CEO at Econsultancy
19 August 2010 15:52pm
We're wondering if we (Econsultancy) can use online display advertising effectively to sell our memberships. Our target market is B2B/niche - people working in digital marketing and e-commerce.
We do very well at generating traffic through social media and SEO but we've never really been able to make PPC work at any real scale. Likewise with affiliate marketing - there just don't seem to be the affiliates out there for us despite our CPA targets being very generous because our profit margins are almost 100% (unlike, say, retailers who typically have huge scale but thin margins).
We're now wondering whether we could successfully drive significant volumes using targeted display advertising online where we'd likely buy our own media via self-service. My questions are:
1. What/where are the obvious places to buy this kind of advertising?
Obvious ones are:
But I'm sure there are plenty more, and possibly, specialist networks that might be relevant too? Perhaps there's a resource, directory, article etc. which lists these?
2. Can you get any scale (reach and response) with this?
Has anyone done this or know of case studies where a niche B2B advertiser has managed to drive significant volumes e.g. that outperform PPC?
3. Who are the agencies / individuals who are good at this?
Most agencies in (online) advertising want a certain scale / minimum media spend before it's worth their time. For us, and much of B2B, the volumes/reach/media spend tend to be much smaller but the value of the transactions (and acceptable CPA targets) tend to be much higher, though often transacted offline. Ideally we'd want someone who thought like an affiliate (CPA-focused, performance/data-driven etc.) but had the relevant online media buying / planning skills. Do such people or agencies exist?
Publisher at 2N Media Ltd - ModernSelling.com
26 August 2010 13:32pm
Hmm, yes, very, very interesting “space” you’ve found yourself in here!
I’ve been in “space” (advertising space) sales since 1976, and (nearly) always in the B2B sector, majoring in Accountancy earlier on and Selling/Sales Management since 1986.
That did evolve, of course, as we followed the market from (controlled circulation) print magazines and exhibitions to mailing lists, direct marketing databases and finally into an online “magazine” community/hub. But all of my “advertisers” have, equally, always been looking to advertise/market/sell high value B2B products and services.
And that’s where the “disconnect” happens “online” today (2010), because neither the “buyer” nor the “seller” can make any sense of the mostly B2C metrics and techniques that are supposed to put the two measurably in touch with each other. So, I can put their (and your similar) banner advert up on the site (ModernSelling.com) and deliver hundreds of thousands of “above the fold” impressions with 1% click-through from a triple-filtered, relevant, 86% UK, senior sales management audience, and show you the Google Analytics, my end and yours, that they were stickier, better etc.., BUT…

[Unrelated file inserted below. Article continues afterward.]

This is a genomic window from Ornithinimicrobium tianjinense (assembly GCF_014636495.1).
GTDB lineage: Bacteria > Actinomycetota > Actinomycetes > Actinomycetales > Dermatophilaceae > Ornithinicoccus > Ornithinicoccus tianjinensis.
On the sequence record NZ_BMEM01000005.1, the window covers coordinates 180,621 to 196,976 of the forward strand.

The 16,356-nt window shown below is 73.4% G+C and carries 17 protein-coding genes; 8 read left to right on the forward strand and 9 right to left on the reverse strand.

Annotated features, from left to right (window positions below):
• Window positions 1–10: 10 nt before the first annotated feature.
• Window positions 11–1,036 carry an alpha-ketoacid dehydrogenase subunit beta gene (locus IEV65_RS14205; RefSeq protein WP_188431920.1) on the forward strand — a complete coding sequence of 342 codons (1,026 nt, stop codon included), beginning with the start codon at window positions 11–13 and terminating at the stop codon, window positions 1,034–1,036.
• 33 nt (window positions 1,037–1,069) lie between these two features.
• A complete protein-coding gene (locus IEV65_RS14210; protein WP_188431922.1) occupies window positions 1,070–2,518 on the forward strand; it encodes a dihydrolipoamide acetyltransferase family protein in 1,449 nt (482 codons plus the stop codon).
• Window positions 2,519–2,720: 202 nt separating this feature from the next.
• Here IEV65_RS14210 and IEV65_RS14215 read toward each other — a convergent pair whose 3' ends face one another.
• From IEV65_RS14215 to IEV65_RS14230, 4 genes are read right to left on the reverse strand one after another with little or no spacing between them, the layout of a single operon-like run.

If you stubbornly maintain that you don’t really like the internet, and it’s not a “selling” tool, and you get “hardly any enquiries” (well, apart from these last 4, including that one – OMG!) from your “website”, it’s not a lot of good really. ;-(
All rapidly changing, of course, as we begin to identify that a “webinar audience”, for example, is quite “real” (and therefore chargeable) but quite a ways to go yet, methinks, before…
“Integrated Online & Offline Sales & Marketing with Effective Measurement of Which Customer or Prospect Communicated with Which Member of our Team or Part of our Machine, When, Why, How & Where”
…is more a common fact of B2B UK business selling life than excellent marketing theory.
The key difference being whether the “buyer” needs advice and guidance from a real person to help them complete the purchase, or whether the marketing machine can automate it all (imho). E.g. Do you have any online membership sales executives? A.k.a. “Inside Sales”, as per this happy US band…
Best regards - Neil
Digital Marketing Manager at BenAcheson.com
01 September 2010 16:07pm
I like your current strategy of drawing customers into the buying process via a registration. They decided to register to get what they want from the website.
So I think you should integrate the user registration process with the process for signing up to get a supplier profile. (Why deny user registrants the opportunity to purchase a supplier profile should they require one?)
It has to be all about the user and what they want. Graphical adverts have some value for brand building - but they make for a poor user experience. Let your customers come to you because they want to - then give them something that is useful to them.
Quid pro quo.
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